By Gabriela Aoun –
Send a message in a bottle and win a Hawaiian vacation, the ad encouraged.
Wilson was horrified. “At first, I thought they were actually advocating for people to throw plastic bottles into the ocean,” Wilson wrote in a 5 Gyres blog, partially entitled “#TheyJustDon’tGetIt.”
A look at SoBe’s website lays out the promotion in more detail. Visitors are encouraged to “explore the worlds of Sobe” and write a message inspired by the images. Share the message via social media and be entered to win prizes.
Well, the worlds one can explore are scenes of plastic SoBe bottles floating in the ocean…
…and stuck in the sand on tropical beaches.
“How odd and insensitive a choice it is to use plastic pollution in the ocean portrayed in a positive, paradise like fashion,” Wilson writes.
It’s not surprising that he’s bothered by this image, considering 5 Gyres’ entire mission is to “conduct research and communicate about the global impact of plastic pollution in the world’s oceans and employ strategies to eliminate the accumulation of plastic pollution in the 5 subtropical gyres.”
The organization tours the five ocean gyres which, due to currents and the earth’s rotation, amass a huge portion of the plastic that ends up in the world’s waters. They conduct research on and take inventory of the waste they observe, and document the effects on marine life.
In case you hadn’t heard (which perhaps SoBe has not), ocean plastic pollution is an enormous problem. 5 Gyres estimates that the world only recycles about 5% of the plastic it uses. The rest ends up in landfills or is even less-properly discarded, eventually winding up in the ocean. As it (very) slowly biodegrades, it breaks into pieces small enough for marine life to ingest, leaching toxic compounds in the meantime.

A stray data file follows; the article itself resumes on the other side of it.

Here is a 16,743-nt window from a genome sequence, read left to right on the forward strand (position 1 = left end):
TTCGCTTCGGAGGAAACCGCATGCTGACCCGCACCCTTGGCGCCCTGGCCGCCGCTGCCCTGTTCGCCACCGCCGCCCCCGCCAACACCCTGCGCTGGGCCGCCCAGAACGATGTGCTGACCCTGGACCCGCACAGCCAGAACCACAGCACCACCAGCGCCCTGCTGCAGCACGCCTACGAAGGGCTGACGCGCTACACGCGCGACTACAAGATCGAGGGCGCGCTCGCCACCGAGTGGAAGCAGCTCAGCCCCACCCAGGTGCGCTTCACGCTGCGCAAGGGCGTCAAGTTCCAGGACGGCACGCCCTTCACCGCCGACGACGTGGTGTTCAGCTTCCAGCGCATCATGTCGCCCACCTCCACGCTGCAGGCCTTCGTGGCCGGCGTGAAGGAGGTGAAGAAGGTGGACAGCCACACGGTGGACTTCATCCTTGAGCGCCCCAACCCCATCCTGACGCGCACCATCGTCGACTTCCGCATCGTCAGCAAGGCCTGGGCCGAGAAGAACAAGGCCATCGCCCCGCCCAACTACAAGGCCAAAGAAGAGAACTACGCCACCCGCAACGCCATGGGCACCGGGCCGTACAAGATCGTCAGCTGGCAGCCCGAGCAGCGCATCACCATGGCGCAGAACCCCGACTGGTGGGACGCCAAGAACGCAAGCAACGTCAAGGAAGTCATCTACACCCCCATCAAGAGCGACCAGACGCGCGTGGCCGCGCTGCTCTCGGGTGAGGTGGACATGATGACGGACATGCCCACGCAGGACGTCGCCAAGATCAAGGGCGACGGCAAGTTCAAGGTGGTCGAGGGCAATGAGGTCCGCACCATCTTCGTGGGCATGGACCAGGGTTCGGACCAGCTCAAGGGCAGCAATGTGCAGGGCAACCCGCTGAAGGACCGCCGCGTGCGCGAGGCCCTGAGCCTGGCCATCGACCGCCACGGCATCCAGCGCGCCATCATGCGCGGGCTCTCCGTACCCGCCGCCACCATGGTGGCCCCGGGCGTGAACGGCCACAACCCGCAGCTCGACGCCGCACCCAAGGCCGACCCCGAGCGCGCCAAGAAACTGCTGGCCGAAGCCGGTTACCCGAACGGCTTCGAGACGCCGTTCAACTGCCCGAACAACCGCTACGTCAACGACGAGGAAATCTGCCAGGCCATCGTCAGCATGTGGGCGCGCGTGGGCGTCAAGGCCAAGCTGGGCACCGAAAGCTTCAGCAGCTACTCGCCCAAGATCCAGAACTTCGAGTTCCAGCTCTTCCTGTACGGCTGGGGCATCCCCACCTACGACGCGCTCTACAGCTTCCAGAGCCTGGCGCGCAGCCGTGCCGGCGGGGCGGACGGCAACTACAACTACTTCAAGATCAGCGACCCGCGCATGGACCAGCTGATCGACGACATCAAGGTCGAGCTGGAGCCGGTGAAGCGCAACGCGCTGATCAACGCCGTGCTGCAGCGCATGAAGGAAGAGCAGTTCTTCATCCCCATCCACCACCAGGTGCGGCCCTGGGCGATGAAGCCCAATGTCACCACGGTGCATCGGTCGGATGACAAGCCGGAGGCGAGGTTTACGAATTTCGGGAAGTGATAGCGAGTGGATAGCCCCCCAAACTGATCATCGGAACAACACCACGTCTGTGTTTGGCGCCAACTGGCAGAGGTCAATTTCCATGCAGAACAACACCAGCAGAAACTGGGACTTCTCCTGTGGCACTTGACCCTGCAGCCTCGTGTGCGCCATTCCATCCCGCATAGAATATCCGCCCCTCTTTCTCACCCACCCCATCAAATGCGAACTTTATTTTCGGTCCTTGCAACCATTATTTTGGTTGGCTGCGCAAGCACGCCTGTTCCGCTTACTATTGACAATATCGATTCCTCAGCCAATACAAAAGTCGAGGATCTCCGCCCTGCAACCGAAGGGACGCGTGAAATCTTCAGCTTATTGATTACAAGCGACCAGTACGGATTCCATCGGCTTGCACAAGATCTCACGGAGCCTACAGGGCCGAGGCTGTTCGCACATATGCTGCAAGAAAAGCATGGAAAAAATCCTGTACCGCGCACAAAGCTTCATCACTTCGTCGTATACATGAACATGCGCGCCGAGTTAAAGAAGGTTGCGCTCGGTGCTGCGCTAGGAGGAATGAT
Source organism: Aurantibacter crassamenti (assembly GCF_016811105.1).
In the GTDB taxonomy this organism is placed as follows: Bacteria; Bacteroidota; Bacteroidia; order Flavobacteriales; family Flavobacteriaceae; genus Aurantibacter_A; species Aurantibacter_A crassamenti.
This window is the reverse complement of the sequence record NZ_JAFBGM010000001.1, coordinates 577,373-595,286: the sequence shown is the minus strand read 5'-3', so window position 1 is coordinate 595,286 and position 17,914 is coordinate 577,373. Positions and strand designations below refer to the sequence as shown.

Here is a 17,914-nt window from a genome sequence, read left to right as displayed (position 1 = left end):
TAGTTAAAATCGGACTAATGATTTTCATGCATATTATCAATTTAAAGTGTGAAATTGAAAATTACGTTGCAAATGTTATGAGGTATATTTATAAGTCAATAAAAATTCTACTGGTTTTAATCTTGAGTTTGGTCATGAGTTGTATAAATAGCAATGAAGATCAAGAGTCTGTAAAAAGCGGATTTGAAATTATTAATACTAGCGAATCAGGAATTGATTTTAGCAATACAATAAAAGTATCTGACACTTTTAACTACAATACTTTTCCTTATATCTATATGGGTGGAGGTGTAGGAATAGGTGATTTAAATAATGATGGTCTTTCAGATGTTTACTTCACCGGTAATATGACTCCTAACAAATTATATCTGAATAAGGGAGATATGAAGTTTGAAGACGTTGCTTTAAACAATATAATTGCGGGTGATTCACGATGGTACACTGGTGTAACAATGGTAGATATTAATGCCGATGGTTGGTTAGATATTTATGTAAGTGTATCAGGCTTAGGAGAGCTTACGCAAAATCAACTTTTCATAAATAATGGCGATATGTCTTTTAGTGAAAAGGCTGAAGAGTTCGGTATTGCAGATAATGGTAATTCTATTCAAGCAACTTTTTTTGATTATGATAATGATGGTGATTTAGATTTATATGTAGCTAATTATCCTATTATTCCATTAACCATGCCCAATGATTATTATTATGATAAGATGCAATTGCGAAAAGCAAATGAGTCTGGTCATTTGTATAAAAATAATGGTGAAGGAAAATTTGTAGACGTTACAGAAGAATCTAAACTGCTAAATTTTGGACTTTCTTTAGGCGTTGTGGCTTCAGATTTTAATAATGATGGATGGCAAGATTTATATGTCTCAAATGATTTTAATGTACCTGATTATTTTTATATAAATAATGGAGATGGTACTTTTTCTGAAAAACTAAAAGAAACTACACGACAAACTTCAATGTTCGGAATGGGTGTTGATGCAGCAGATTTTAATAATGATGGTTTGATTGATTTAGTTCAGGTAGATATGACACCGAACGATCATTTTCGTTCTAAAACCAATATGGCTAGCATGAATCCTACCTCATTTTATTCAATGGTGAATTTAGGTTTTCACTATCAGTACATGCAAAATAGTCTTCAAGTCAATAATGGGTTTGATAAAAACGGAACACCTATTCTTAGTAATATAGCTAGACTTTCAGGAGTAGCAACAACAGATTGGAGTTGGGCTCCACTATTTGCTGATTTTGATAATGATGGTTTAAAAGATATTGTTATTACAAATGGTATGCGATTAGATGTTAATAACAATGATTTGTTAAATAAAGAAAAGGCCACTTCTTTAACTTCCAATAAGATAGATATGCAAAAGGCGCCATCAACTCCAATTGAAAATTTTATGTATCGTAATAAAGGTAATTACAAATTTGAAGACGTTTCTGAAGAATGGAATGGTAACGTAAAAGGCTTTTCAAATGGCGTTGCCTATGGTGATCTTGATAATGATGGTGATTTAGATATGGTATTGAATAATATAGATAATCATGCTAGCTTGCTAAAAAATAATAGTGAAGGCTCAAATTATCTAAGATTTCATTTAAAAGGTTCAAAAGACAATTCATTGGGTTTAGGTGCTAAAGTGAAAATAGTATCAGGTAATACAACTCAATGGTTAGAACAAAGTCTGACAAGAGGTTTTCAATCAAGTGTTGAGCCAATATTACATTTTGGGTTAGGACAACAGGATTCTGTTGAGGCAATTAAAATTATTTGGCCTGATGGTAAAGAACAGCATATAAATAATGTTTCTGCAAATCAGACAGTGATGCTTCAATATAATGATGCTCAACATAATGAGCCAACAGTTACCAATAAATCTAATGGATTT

“When marine animals consume plastic trash, presumably mistaking it for food, this can lead to internal blockages, dehydration, starvation, and potentially death. Also of deep concern for societies are the potential human health impacts of toxic chemicals entering the marine food chain through plastics,” 5 Gyres warns.
SoBe’s products used to be distributed in glass bottles, but the Pepsi-owned company now uses plastic. So the concept of an ad depicting plastic bottles in the ocean, and figuratively encouraging the practice of throwing a bottle into the ocean with a message inside, is rather baffling.
In the end, Wilson puts the responsibility on himself and other like-minded anti-plastic crusaders. “What saddens me is this — if no one is catching that this ad campaign was a dumb idea, it means we as activists need to turn the volume up. Like a lot. Like a lot a lot a lot.”
PepsiCo, the parent company of Sobe, didn’t respond to a request for comment made on Thursday. This story will be updated if more information becomes available.